a first-telescope planar backscan-stabilization mirror that is movable opposite to and to negate relative motion of the first telescope and a first-telescope scene viewed by the first telescope, wherein the first-telescope planar backscan-stabilization mirror is pivotable about at least one first-telescope planar backscan-stabilization mirror pivot axis lying in a plane of the first-telescope planar backscan-stabilization mirror;
a second telescope having a second-telescope input line of sight and a second-telescope ray path that is incident upon the focal surface imaging location at a second-telescope non-normal angle of incidence, wherein the second telescope input line of sight is not parallel to the first-telescope input line of sight, wherein the second telescope is substantially identical to the first telescope, wherein the second telescope includes a second-telescope shutter lying on the second-telescope ray path, wherein the second-telescope shutter is not open at the same time as the first-telescope shutter, and wherein the second telescope comprises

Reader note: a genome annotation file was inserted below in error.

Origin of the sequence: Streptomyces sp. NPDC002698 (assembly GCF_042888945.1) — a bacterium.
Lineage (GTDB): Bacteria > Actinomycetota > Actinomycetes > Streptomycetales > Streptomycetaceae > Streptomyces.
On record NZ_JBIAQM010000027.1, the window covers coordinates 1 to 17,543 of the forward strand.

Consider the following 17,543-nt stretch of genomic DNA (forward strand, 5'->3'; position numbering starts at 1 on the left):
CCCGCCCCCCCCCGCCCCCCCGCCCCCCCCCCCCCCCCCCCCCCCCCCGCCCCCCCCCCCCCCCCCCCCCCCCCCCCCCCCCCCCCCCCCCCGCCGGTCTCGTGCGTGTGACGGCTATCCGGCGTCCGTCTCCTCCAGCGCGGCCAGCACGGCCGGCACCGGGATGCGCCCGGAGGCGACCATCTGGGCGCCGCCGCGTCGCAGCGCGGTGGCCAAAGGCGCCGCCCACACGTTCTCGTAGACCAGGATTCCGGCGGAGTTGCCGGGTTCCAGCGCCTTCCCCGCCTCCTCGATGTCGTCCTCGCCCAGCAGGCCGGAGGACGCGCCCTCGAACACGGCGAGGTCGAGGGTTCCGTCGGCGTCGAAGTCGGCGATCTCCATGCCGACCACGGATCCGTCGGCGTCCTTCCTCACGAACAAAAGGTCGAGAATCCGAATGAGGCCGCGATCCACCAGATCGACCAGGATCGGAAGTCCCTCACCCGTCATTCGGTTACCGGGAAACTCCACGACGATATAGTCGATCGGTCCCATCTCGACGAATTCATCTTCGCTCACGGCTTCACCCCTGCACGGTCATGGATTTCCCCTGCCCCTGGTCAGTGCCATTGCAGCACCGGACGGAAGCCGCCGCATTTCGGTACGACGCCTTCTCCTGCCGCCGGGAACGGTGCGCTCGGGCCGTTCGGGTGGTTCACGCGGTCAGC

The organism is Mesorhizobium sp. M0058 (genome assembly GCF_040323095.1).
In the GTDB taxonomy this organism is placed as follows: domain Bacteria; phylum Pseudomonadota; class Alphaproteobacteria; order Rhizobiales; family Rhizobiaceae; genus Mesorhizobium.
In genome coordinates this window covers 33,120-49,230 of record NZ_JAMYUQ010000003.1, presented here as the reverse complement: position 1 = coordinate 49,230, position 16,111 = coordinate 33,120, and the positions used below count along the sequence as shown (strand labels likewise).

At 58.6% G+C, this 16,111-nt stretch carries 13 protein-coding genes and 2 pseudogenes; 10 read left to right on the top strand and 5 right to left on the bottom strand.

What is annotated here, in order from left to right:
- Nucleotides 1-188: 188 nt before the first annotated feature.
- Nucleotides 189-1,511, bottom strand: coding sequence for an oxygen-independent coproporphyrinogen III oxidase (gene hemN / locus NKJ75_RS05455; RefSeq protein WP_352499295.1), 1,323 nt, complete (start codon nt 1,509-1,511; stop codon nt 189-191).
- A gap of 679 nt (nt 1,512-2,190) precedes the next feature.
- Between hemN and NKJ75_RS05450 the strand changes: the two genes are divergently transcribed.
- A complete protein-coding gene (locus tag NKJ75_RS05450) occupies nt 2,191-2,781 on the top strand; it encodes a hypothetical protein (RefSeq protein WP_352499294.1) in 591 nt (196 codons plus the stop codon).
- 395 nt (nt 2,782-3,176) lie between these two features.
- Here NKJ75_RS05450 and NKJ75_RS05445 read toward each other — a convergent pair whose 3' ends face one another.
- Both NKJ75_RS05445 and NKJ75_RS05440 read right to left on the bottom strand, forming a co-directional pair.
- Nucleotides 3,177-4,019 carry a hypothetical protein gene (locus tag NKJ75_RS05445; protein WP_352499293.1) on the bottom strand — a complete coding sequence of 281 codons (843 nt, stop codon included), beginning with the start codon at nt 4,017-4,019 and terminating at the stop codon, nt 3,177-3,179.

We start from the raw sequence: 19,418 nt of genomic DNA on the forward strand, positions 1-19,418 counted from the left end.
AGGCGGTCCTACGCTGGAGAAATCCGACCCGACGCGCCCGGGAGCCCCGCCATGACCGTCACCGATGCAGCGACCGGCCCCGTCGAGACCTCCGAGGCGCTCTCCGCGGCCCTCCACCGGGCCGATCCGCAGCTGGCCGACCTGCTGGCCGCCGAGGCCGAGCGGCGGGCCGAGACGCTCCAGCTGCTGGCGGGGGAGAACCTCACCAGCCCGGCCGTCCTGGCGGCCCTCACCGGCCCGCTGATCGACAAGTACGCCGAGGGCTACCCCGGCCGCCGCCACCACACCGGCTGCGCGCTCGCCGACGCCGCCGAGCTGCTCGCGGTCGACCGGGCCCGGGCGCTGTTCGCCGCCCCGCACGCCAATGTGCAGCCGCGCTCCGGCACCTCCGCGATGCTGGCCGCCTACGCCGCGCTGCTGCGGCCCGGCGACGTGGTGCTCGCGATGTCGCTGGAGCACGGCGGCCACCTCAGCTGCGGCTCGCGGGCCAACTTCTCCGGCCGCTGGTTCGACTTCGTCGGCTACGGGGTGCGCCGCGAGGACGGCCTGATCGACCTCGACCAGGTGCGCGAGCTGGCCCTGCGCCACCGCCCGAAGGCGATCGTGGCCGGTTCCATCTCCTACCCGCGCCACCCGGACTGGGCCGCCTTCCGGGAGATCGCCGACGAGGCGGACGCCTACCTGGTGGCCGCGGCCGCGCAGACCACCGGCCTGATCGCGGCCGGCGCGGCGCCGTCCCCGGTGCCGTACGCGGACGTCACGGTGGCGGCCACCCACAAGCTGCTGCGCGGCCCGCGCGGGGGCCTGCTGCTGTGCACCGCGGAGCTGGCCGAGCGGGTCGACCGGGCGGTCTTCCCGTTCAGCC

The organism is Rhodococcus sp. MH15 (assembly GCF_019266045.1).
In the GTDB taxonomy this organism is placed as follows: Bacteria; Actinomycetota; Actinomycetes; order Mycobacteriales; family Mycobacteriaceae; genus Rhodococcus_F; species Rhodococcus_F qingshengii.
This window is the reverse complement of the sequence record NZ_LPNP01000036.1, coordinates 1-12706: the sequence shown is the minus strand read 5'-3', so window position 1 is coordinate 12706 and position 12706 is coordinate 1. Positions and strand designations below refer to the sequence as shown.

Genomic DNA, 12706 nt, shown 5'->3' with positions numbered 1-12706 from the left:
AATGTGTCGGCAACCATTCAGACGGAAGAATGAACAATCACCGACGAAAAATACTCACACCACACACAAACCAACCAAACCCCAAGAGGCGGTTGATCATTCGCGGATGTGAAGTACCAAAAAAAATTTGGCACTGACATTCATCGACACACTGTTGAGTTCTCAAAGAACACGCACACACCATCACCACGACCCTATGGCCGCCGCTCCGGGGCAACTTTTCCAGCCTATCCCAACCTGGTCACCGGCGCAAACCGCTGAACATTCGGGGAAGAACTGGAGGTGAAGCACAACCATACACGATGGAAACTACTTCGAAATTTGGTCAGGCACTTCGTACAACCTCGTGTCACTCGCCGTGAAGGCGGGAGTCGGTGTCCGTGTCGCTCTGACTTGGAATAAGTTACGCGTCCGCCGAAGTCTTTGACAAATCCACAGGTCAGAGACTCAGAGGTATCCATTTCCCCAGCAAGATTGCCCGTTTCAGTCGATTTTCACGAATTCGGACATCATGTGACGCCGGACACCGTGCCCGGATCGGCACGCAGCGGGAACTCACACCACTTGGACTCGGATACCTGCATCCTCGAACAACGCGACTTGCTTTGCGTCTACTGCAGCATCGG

a second-telescope positive-power primary mirror,
a second-telescope negative-power secondary mirror,
a second-telescope negative-power tertiary mirror,
a second-telescope positive-power quaternary minor, and
a second-telescope planar backscan-stabilization mirror that is movable opposite to and to negate relative motion of the second telescope and a second-telescope scene viewed by the second telescope, wherein the second-telescope planar backscan-stabilization mirror is pivotable about at least one second-telescope planar backscan-stabilization mirror pivot axis lying in a plane of the second-telescope planar backscan-stabilization mirror; and
a focal plane array sensor lying at the focal surface imaging location, such that the first-telescope ray path and the second-telescope ray path are not incident upon the same focal surface imaging location of the sensor at the same time.